Britain’s High Commissioner to Sri Lanka praised renewed defence links between the two governments and called on the military to release more land, which is currently being occupied by the armed forces in the North-East.
In a speech at Sri Lanka’s Defence Services Command and Staff College, James Dauris commended the Sri Lankan armed forces on the land releases that have taken place over the past year, but said “not yet as well as it could or needs to be”.
“Handing land back has required some tough decisions, I know,” said the High Commissioner. “Making it work is harder than it sounds and requires clear sighted and determined leadership.”
He went on to state,
“Further land returns will win further confidence and that a further shift in the relationship between the soldiers and airmen and sailors who are doing their duty in the north, and local populations will also win further confidence.”
“Things are much better, but all is not yet as well as it could or needs to be.”
A UK government press release also quoted Mr Dauris as commenting “that truth and accountability work in both the national interest and the armed forces’ self-interest, and are necessities for modern militaries”.
“High Commissioner Dauris explained that a process of truth and accountability advances reconciliation and prosperity – this is in the wider national interest,” it added.
The High Commissioner also welcomed the renewal of links between British and Sri Lankan armed forces that have taken place since January 2016.
The growth in the relationship between the two governments has seen the appointment of defence attachés and programmes involving army, navy and air force personnel.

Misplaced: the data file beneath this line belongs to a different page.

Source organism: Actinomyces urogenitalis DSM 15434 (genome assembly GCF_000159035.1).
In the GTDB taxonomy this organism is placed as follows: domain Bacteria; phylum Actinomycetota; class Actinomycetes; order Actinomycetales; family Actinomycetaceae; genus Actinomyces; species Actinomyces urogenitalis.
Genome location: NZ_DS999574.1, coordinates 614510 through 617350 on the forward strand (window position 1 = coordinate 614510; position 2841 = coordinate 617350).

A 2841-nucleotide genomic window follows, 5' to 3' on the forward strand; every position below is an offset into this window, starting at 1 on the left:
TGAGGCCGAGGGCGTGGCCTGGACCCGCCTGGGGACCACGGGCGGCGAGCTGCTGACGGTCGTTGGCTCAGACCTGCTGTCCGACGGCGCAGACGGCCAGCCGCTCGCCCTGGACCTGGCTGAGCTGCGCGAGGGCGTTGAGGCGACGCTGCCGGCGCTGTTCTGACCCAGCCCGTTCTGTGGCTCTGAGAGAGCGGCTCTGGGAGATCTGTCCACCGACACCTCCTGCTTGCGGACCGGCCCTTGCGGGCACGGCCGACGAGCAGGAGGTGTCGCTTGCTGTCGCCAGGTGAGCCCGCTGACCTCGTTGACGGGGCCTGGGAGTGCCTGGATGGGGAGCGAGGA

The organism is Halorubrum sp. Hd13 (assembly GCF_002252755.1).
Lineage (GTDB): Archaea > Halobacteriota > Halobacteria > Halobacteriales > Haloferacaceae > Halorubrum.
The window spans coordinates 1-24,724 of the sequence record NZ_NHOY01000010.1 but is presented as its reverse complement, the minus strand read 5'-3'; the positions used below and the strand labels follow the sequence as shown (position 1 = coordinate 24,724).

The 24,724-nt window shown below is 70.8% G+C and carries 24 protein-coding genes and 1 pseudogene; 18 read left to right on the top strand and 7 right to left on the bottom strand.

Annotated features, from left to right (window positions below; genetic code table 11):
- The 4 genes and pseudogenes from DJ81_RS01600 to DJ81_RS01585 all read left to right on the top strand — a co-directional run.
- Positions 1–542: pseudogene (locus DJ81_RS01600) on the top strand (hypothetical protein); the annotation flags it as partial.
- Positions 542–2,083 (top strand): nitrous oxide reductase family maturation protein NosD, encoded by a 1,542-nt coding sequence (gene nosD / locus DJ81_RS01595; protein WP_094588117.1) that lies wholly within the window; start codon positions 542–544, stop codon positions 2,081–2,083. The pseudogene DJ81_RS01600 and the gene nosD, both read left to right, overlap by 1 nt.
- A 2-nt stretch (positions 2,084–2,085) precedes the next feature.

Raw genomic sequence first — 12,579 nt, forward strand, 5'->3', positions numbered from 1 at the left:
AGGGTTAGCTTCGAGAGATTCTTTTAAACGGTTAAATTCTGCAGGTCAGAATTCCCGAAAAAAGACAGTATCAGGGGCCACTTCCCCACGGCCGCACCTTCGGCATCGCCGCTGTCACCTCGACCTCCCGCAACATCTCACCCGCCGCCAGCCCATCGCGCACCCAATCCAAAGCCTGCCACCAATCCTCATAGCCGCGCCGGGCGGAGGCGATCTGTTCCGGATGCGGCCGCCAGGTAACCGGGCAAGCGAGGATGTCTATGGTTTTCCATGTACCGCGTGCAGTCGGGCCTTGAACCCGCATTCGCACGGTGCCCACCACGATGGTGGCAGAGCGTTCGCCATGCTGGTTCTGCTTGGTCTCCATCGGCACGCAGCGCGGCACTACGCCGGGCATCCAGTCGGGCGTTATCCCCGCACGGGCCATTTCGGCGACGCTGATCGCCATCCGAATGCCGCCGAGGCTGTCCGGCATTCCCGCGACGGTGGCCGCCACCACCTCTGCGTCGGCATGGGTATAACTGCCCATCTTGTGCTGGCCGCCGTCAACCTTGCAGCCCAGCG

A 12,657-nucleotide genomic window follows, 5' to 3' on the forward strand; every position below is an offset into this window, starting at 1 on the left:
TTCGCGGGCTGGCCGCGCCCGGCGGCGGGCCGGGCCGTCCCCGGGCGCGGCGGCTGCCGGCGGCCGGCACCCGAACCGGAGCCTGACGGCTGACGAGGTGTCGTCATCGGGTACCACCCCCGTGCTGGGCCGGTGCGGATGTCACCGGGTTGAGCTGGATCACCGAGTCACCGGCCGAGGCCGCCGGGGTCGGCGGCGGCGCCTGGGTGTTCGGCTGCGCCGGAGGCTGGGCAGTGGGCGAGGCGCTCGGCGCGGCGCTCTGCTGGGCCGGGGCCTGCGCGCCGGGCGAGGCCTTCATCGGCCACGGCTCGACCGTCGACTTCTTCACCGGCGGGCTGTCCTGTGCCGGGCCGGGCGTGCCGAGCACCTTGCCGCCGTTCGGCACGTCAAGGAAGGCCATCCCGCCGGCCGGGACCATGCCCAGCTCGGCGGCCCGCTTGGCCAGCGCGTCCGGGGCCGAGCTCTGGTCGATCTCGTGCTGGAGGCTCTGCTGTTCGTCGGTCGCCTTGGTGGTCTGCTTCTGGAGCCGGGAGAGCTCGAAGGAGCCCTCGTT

“In the UK we are proud that our country is a close and long-standing friend of Sri Lanka,” he said. “And we welcome the steps your government has taken, and which it wants to take, that have enabled the renewal of the partnership between our forces that we are enjoying today.”
His comments come as large swathes of land across the Tamil North-East remain occupied by the Sri Lankan military.
Last week in London, the All Party Parliamentary Group for Tamils Chair Paul Scully criticised the slow pace of reforms. Speaking at a panel, Mr Scully said,
“When you’re looking at truth and reconciliation the appropriated land should be returned. There are clear examples of military run resorts on Tamil Land in the North-East. That can’t be right. You have friends in parliament that will keep pushing on this. We know that things are moving far too slowly. We’re in a similar situation in Burma also. Where Aung San Suu Kyi offered hope but has now been slow in implementing change and reform. “
One example of the continuation of occupied land is in Iranativu, where protestors have been demonstrating for over three months for the return of their land from the Sri Lankan Navy.